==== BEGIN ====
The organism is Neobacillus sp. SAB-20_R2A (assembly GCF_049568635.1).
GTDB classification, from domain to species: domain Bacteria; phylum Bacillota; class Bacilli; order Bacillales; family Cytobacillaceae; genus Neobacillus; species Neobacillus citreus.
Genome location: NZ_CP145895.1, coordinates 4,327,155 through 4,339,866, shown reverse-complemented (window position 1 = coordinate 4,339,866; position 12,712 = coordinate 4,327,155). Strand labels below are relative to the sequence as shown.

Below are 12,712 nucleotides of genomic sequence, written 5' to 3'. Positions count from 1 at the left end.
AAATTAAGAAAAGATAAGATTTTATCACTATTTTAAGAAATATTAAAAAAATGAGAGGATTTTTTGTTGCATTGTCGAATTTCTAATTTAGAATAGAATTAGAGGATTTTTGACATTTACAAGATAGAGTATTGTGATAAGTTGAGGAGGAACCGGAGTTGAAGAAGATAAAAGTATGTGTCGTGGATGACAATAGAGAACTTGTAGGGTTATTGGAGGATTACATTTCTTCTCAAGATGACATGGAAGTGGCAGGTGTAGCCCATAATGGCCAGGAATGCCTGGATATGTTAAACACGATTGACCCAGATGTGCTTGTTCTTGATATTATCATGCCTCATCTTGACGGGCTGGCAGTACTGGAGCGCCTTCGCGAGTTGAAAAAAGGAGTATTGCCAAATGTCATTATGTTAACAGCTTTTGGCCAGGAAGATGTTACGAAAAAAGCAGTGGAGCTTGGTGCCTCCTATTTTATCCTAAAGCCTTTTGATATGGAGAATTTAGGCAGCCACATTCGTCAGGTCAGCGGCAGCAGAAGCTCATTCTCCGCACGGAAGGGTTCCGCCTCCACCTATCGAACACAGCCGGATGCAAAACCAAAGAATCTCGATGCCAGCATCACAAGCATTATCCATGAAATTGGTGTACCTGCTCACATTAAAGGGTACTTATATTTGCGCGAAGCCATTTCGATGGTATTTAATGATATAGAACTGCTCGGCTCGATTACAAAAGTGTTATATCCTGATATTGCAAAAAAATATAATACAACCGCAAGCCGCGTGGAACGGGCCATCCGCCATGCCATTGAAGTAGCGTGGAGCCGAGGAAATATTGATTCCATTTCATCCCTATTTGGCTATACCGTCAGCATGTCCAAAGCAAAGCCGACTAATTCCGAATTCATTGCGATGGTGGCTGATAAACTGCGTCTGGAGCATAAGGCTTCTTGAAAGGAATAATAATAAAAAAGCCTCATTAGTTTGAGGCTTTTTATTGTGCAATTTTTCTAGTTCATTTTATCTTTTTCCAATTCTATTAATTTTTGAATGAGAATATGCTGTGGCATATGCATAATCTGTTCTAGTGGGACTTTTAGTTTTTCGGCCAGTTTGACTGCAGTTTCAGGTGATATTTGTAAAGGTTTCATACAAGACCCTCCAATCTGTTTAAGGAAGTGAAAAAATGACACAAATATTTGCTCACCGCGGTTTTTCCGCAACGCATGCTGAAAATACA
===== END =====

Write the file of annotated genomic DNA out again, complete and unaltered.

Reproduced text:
The organism is Neobacillus sp. SAB-20_R2A (assembly GCF_049568635.1).
GTDB classification, from domain to species: domain Bacteria; phylum Bacillota; class Bacilli; order Bacillales; family Cytobacillaceae; genus Neobacillus; species Neobacillus citreus.
Genome location: NZ_CP145895.1, coordinates 4,327,155 through 4,339,866, shown reverse-complemented (window position 1 = coordinate 4,339,866; position 12,712 = coordinate 4,327,155). Strand labels below are relative to the sequence as shown.

Below are 12,712 nucleotides of genomic sequence, written 5' to 3'. Positions count from 1 at the left end.
AAATTAAGAAAAGATAAGATTTTATCACTATTTTAAGAAATATTAAAAAAATGAGAGGATTTTTTGTTGCATTGTCGAATTTCTAATTTAGAATAGAATTAGAGGATTTTTGACATTTACAAGATAGAGTATTGTGATAAGTTGAGGAGGAACCGGAGTTGAAGAAGATAAAAGTATGTGTCGTGGATGACAATAGAGAACTTGTAGGGTTATTGGAGGATTACATTTCTTCTCAAGATGACATGGAAGTGGCAGGTGTAGCCCATAATGGCCAGGAATGCCTGGATATGTTAAACACGATTGACCCAGATGTGCTTGTTCTTGATATTATCATGCCTCATCTTGACGGGCTGGCAGTACTGGAGCGCCTTCGCGAGTTGAAAAAAGGAGTATTGCCAAATGTCATTATGTTAACAGCTTTTGGCCAGGAAGATGTTACGAAAAAAGCAGTGGAGCTTGGTGCCTCCTATTTTATCCTAAAGCCTTTTGATATGGAGAATTTAGGCAGCCACATTCGTCAGGTCAGCGGCAGCAGAAGCTCATTCTCCGCACGGAAGGGTTCCGCCTCCACCTATCGAACACAGCCGGATGCAAAACCAAAGAATCTCGATGCCAGCATCACAAGCATTATCCATGAAATTGGTGTACCTGCTCACATTAAAGGGTACTTATATTTGCGCGAAGCCATTTCGATGGTATTTAATGATATAGAACTGCTCGGCTCGATTACAAAAGTGTTATATCCTGATATTGCAAAAAAATATAATACAACCGCAAGCCGCGTGGAACGGGCCATCCGCCATGCCATTGAAGTAGCGTGGAGCCGAGGAAATATTGATTCCATTTCATCCCTATTTGGCTATACCGTCAGCATGTCCAAAGCAAAGCCGACTAATTCCGAATTCATTGCGATGGTGGCTGATAAACTGCGTCTGGAGCATAAGGCTTCTTGAAAGGAATAATAATAAAAAAGCCTCATTAGTTTGAGGCTTTTTATTGTGCAATTTTTCTAGTTCATTTTATCTTTTTCCAATTCTATTAATTTTTGAATGAGAATATGCTGTGGCATATGCATAATCTGTTCTAGTGGGACTTTTAGTTTTTCGGCCAGTTTGACTGCAGTTTCAGGTGATATTTGTAAAGGTTTCATACAAGACCCTCCAATCTGTTTAAGGAAGTGAAAAAATGACACAAATATTTGCTCACCGCGGTTTTTCCGCAACGCATGCTGAAAATACA